An Encouraging Example (4:36-37)
A man named Joseph is used as an example of what is happening. Joseph sold a field that belonged to him and brought to the money to the apostles to use for giving to the Christians who had need. But you do not know this man as Joseph. Verse 36 tells us that the apostles did not call this man Joseph even thought that was his given name. They called him “son of encouragement.” They called him Barnabas. How encouraging of man do you think he was that the apostles did not call him Joseph but called him “son of encouragement?” He is living up to his name at this moment. He sells a field and gives all of that money to the apostles for helping these needy Christians. This is one way we are an encouragement to each other. We show each other how much we care for each other when we do something like this. We see a Christian who needs help and we want to be the ones who do something about it. It is overwhelming when we can experience this kind of care from each other.
A Fearful Example (5:1-11)
A married couple also wants to help. Their names are Ananias and Sapphira. Together they also sold a piece of property. But rather than giving all the money to the apostles, they hold back some of the money for themselves and give the rest to the apostles. Verse 8 clarifies what the problem was. The problem was not that they kept back some of the money for themselves. Peter says in verse 4 that after the property was sold, it was at their disposal to do what they wanted to do with it. They did not have to give the money to the apostles at all. They had the right to keep back some of the money if they wanted to. So what was the problem? Verse 8 shows us that the problem was that they claimed to have sold the property for a particular price but that was not what the property was sold for.
What Ananias and Sapphira are doing is trying to look like Barnabas. Barnabas sold a field and gave all of the proceeds to the apostles to give to the Christians who were in need. Ananias and Sapphira also sold a piece of property and claim that they gave all of the proceeds to the apostles. But they did not. This is also observed in verse 4. “You have not lied to people but to God.” What did they lie about? They lied about how much they sold the property for because they wanted it to look like to everyone that they gave all of the proceeds from the sale just like Barnabas did. They lied about the amount for the show. They wanted credit. They wanted a wow factor. “Look at what they did! They sold property and gave all of it to these needy Christians.” That is what they wanted. The Lord immediately kills both Ananias and Sapphira so that fear will come on the whole church (5:5,11).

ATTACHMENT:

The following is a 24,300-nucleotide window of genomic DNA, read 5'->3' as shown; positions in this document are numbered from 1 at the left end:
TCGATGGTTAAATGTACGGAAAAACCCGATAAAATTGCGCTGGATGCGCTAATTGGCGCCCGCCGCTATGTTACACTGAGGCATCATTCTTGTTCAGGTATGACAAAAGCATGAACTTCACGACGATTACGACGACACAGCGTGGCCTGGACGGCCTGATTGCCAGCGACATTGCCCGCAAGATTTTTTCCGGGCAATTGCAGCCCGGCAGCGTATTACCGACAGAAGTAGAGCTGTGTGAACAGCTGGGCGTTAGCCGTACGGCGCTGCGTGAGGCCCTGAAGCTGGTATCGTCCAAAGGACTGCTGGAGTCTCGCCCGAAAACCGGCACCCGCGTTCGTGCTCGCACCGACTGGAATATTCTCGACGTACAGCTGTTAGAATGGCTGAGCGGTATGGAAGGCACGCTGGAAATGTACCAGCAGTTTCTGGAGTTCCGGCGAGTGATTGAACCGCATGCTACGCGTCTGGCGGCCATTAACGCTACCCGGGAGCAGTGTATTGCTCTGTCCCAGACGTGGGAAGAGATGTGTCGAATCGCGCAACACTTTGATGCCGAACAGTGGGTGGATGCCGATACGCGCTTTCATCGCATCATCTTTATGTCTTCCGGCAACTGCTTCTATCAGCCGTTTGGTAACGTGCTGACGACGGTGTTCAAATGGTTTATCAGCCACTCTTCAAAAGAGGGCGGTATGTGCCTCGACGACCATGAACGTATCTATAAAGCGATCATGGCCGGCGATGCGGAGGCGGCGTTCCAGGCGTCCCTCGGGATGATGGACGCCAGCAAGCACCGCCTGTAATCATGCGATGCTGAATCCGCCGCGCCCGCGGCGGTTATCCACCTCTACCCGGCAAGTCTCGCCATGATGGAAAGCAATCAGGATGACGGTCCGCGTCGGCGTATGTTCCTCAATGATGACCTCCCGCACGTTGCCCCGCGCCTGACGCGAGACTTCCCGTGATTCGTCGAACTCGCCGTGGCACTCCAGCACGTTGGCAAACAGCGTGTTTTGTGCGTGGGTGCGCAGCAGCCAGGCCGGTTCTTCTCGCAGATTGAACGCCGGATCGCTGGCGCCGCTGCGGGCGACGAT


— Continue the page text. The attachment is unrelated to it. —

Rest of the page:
Not For The Show
They fell into a temptation that is easy for us to fall into. The trap is wanting people to see our good works and be impressed. We want to make sure that people know that we are doing good works. We want people to know that we give a lot. We want people to know that we are sacrificing to teach. We want people to know that we are helping others. We want people to know that we are giving our time to the Lord. We want some credit. We want people to think well of us. We want people to think that we are good Christians. We can easily have these kinds of motivations. But this prevents us from having unstoppable faith.